8. stoneangel

    stoneangel Active Member VCBF Cherry Scout

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    Where would one be able to obtain this plant?

    Also are the jasmine plants showing up at the corner groceries here in vancouver winter hardy?
     
  9. Buzzbee

    Buzzbee Active Member

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    Re jasmine.
    The ones in the grocery stores are grown in green houses, and I found from experience that they are house plants and need specific care to continue blooming.

    I have a much hardier species outside that has managed to survive this past winter's -11 here in Ladner. I purchased it from a local nursery several years ago. We did replace all the clay like soil with fresh soil and nutrients several years ago, so that may have helped also. The fragrance from it is really lovely as are the flowers.
     
  10. Ron B

    Ron B Paragon of Plants 10 Years

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    Many kinds of bamboos grow in Seattle (and Vancouver), most plenty dense. VanDusen Botanical Display Garden has an entire Prehistoric Garden featuring bamboos, redwoods and other theme plants. Commonly sold golden bamboo (Phyllostachys aurea) in particular is often seen in pots and planters. If not kept well cared for these do become pale and gaunt (sparse), probably due to leaching of soil-less potting media.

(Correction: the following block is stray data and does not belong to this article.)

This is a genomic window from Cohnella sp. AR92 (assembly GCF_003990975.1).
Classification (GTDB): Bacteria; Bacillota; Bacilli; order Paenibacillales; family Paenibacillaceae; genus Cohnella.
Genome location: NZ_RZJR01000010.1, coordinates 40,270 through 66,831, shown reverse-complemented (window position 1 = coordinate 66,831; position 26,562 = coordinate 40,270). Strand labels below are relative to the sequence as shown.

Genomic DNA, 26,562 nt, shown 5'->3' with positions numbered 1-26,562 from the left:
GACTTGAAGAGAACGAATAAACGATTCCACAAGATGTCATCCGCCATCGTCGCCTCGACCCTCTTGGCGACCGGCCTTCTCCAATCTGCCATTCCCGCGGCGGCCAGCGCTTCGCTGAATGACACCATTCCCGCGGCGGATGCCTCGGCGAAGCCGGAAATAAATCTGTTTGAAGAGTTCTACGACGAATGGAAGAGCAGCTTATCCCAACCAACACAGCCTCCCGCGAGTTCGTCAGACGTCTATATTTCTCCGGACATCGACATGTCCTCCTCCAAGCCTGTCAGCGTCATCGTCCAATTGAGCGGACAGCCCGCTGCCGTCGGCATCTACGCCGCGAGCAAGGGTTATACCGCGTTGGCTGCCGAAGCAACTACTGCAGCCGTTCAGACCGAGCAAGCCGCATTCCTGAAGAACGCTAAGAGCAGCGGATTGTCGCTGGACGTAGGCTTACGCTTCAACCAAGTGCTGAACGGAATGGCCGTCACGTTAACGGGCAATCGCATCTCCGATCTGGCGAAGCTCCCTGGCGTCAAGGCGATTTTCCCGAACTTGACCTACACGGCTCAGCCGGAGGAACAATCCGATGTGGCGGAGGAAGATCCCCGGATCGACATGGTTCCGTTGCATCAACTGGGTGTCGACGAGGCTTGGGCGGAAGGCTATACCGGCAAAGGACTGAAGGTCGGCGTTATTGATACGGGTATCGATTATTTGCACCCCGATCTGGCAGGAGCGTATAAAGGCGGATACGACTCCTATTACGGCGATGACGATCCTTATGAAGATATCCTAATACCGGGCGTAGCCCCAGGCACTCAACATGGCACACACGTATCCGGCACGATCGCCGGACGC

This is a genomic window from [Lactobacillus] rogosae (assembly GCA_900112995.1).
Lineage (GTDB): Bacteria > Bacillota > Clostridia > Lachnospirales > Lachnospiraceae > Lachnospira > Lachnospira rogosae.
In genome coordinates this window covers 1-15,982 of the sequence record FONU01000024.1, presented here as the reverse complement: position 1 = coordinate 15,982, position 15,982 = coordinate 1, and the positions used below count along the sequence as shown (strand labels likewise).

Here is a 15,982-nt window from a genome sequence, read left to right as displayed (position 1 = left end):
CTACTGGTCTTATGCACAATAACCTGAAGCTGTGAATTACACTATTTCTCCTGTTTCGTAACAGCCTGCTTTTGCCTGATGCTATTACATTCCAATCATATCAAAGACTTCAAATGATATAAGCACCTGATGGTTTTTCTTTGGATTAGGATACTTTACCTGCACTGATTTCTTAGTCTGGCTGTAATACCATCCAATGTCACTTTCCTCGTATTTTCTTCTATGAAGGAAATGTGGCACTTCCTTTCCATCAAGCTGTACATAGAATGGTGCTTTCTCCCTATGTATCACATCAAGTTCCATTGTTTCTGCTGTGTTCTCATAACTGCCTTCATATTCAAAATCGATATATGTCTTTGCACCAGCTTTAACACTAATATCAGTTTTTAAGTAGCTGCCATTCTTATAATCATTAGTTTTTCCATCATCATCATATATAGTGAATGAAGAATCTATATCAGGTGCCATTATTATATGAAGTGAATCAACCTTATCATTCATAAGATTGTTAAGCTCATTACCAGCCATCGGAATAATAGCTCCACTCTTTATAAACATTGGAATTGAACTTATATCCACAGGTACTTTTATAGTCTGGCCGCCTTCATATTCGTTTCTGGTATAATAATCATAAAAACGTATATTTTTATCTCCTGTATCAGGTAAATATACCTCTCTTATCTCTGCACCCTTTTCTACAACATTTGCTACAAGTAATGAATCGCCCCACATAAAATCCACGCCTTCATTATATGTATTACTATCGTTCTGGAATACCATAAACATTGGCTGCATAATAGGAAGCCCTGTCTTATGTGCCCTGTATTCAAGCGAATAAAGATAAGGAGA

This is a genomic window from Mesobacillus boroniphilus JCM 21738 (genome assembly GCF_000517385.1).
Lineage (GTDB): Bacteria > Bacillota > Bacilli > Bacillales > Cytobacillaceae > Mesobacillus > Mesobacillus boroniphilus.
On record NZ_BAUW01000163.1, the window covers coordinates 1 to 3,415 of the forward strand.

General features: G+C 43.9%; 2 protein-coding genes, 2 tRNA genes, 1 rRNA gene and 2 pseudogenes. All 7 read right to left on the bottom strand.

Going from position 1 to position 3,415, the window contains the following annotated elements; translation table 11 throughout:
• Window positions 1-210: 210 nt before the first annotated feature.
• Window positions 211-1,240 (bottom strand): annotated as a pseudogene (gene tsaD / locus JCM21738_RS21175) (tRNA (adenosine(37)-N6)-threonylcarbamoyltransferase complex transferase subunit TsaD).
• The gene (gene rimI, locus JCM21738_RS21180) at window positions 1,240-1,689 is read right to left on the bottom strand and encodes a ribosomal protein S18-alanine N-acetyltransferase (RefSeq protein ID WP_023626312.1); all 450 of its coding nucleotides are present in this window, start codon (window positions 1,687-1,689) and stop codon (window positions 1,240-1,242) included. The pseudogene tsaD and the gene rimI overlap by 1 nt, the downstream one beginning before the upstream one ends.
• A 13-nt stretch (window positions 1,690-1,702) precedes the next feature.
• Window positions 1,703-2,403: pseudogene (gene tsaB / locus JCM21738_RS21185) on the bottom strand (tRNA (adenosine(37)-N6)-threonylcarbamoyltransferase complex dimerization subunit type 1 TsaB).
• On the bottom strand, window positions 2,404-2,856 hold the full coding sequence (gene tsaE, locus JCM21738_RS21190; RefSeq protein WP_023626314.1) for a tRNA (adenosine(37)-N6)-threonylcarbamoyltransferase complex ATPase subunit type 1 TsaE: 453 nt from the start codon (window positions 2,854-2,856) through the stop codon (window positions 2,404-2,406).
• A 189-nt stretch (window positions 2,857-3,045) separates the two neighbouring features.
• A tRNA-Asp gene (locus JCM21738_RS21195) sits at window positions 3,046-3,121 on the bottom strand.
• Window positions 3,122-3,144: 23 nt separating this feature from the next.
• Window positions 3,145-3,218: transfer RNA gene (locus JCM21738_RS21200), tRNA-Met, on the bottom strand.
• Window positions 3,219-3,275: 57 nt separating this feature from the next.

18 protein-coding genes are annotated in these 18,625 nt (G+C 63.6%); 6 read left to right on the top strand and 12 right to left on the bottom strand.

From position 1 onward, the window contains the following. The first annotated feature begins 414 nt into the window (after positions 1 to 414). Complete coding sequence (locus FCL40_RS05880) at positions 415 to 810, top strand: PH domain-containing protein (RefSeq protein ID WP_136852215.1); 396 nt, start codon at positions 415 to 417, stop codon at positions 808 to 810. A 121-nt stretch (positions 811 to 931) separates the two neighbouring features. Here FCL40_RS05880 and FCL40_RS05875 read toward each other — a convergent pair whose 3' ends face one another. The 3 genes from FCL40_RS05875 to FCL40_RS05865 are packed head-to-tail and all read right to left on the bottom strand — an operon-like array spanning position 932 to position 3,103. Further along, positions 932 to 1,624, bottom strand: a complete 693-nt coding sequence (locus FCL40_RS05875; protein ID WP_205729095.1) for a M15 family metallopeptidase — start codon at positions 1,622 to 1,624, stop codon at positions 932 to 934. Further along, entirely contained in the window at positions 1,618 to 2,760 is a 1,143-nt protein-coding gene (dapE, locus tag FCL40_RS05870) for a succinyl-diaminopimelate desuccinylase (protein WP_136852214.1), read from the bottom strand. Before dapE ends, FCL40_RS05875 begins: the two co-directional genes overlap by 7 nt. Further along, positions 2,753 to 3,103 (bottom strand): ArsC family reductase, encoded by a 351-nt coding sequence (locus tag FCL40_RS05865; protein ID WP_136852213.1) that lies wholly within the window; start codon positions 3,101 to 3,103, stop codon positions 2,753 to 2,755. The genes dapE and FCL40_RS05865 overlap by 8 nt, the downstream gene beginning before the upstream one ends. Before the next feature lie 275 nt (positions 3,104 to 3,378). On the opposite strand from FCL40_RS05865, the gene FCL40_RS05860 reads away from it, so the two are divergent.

Grocery store jasmine is probably Jasminum polyanthum, if seen with bunches of powerfully fragrant flowers on twining vines in late winter. These are shipped up from California, where the plant is hardy. Up here it may grow for years on a warm wall or other sheltered position, but will die if it gets seriously cold.
     
  11. tlpenner

    tlpenner Active Member